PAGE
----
I also want to talk briefly about stereotype threat. Stereotype threat is a phenomenon in which performance in academic contexts can be harmed by the awareness that one’s behavior might be viewed through the lens of a negative stereotype about one’s social group . For example, studies have demonstrated that African-American students enrolled in college and female students enrolled in math and science courses score much lower on tests when they are reminded beforehand of their race or gender [10, 11]. In the case of female science students, simply having a larger ratio of men to women present in the testing situation can lower women’s test scores . Several factors may contribute to this decreased performance, including the anxiety, reduced attention, and self-consciousness associated with worrying about whether or not one is confirming the stereotype. One idea that that hasn’t yet been explored in the context of peer review, but might be worth investigating, is whether requiring authors to reveal their identities during peer review induces a stereotype threat scenario.
Lastly, I want to mention the identification of reviewers. Although there’s much less research on this side of the equation, it’s definitely worth considering the effects of revealing reviewer identities as well — especially for more junior reviewers. To quote Mainguy et al.’s article  in PLoS Biology, “Reviewers, and especially newcomers, may feel pressured into accepting a mediocre paper from a more established lab in fear of future reprisals.”
I want to conclude by reminding you that my goal in writing this post was to create awareness about the benefits of double-blind review. There’s a great deal of research on double-blind review and although it can be a hard landscape to navigate — in part because there are many factors involved, not all of which can be trivially controlled in experimental conditions — there are studies out there that demonstrate concrete benefits of double-blind review. Perhaps more importantly though, double-blind review promotes the PERCEPTION of fairness. To again quote Mainguy et al., “[Double-blind review] bears symbolic power that will go a long way to quell fears and frustrations, thereby generating a better perception of fairness and equality in global scientific funding and publishing.”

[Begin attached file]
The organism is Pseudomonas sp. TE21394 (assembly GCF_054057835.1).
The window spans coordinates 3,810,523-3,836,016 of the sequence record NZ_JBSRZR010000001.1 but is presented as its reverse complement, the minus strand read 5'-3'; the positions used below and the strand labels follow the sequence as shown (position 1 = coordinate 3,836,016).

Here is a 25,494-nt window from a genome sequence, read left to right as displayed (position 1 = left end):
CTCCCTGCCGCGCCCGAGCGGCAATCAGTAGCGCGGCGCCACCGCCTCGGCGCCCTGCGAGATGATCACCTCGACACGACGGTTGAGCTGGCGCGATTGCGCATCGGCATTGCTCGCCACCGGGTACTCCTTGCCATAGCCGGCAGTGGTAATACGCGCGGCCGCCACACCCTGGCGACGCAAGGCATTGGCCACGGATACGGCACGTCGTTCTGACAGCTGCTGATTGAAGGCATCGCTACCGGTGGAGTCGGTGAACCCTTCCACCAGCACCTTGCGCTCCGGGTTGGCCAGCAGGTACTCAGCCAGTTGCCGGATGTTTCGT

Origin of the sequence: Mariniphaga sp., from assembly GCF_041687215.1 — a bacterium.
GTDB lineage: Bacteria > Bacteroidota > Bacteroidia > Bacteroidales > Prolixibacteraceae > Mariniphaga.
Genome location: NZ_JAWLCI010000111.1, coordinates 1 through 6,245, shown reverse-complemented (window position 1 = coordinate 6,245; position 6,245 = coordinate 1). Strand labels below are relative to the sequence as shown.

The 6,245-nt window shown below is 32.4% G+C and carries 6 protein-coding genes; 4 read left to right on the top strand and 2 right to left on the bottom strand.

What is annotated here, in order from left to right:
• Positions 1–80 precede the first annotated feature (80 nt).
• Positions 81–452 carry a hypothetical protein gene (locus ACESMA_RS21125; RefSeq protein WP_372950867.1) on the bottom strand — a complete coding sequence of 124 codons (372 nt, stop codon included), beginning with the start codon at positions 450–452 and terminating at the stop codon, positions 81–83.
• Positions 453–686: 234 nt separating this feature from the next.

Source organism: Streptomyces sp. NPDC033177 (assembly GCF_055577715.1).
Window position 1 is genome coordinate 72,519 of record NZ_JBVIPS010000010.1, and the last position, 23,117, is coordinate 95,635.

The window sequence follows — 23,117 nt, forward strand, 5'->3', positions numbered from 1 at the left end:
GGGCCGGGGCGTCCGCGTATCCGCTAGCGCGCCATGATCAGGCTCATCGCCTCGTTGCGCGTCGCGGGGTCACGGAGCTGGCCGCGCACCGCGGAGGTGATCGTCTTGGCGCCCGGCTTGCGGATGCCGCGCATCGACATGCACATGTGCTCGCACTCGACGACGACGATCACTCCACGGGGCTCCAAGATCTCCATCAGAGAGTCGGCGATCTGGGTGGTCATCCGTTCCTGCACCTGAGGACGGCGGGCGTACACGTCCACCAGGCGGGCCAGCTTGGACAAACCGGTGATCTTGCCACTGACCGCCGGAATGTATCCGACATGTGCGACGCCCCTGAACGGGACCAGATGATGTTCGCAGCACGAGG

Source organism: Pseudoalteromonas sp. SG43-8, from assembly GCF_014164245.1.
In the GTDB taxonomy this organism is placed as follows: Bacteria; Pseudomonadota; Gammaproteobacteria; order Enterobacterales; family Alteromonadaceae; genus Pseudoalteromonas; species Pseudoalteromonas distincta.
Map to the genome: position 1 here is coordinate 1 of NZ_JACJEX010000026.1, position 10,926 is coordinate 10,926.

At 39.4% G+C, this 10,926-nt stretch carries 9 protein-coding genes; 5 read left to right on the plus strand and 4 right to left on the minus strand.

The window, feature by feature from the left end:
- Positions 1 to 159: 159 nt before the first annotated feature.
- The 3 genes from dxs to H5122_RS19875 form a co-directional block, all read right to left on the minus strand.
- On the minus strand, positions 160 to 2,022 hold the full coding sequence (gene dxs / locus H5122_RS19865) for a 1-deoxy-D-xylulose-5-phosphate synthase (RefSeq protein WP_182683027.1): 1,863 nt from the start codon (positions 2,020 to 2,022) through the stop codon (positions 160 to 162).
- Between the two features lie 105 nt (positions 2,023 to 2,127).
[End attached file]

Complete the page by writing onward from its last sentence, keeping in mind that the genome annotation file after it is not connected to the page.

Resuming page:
Budden, Tregenza, Aarssen, Koricheva, Leimu, Lortie. “Double-blind review favours increased representation of female authors.” 2008.
 Yankauer. “How blind is blind review?” 1991.
 Katz, Proto, Olmsted. “Incidence and nature of unblinding by authors: our experience at two radiology journals with double-blinded peer review policies.” 2002.
 Hill, Corbett, St, Rose. “Why so few? Women in science, technology, engineering, and mathematics.” 2010.
 Merton. “The Matthew effect in science.” 1968.
 Link. “US and non-US submissions: an analysis of reviewer bias.” 1998.
 Webb, O’Hara, Freckleton. “Does double-blind review benefit female authors?” 2008.
 Budden, Lortie, Tregenza, Aarssen, Koricheva, Leimu. “Response to Webb et al.: Double-blind review: accept with minor revisions.” 2008.
 Ginther, Schaffer, Schnell, Masimore, Liu, Haak, Kington. “Race, ethnicity, and NIH research awards.” 2011.
 Steele, Aronson. “Stereotype threat and the intellectual test performance of African Americans.” 1995.
 Dar-Nimrod, Heine. “Exposure to scientific theories affects women’s math performance.” 2006,
 Mainguy, Motamedi, Mietchen. “Peer review—the newcomers’ perspective.” 2005.
When thinking about how best to review papers, it seems helpful to have some conception of what good reviewing is. As far as I can tell, this is almost always only discussed in the specific context of a paper (i.e. your rejected paper), or at most an area (i.e. what a “good paper” looks like for that area) rather than general principles. Neither individual papers or areas are sufficiently general for a large conference—every paper differs in the details, and what if you want to build a new area and/or cross areas?
An unavoidable reason for reviewing is that the community of research is too large. In particular, it is not possible for a researcher to read every paper which someone thinks might be of interest. This reason for reviewing exists independent of constraints on rooms or scheduling formats of individual conferences. Indeed, history suggests that physical constraints are relatively meaningless over the long term — growing conferences simply use more rooms and/or change formats to accommodate the growth.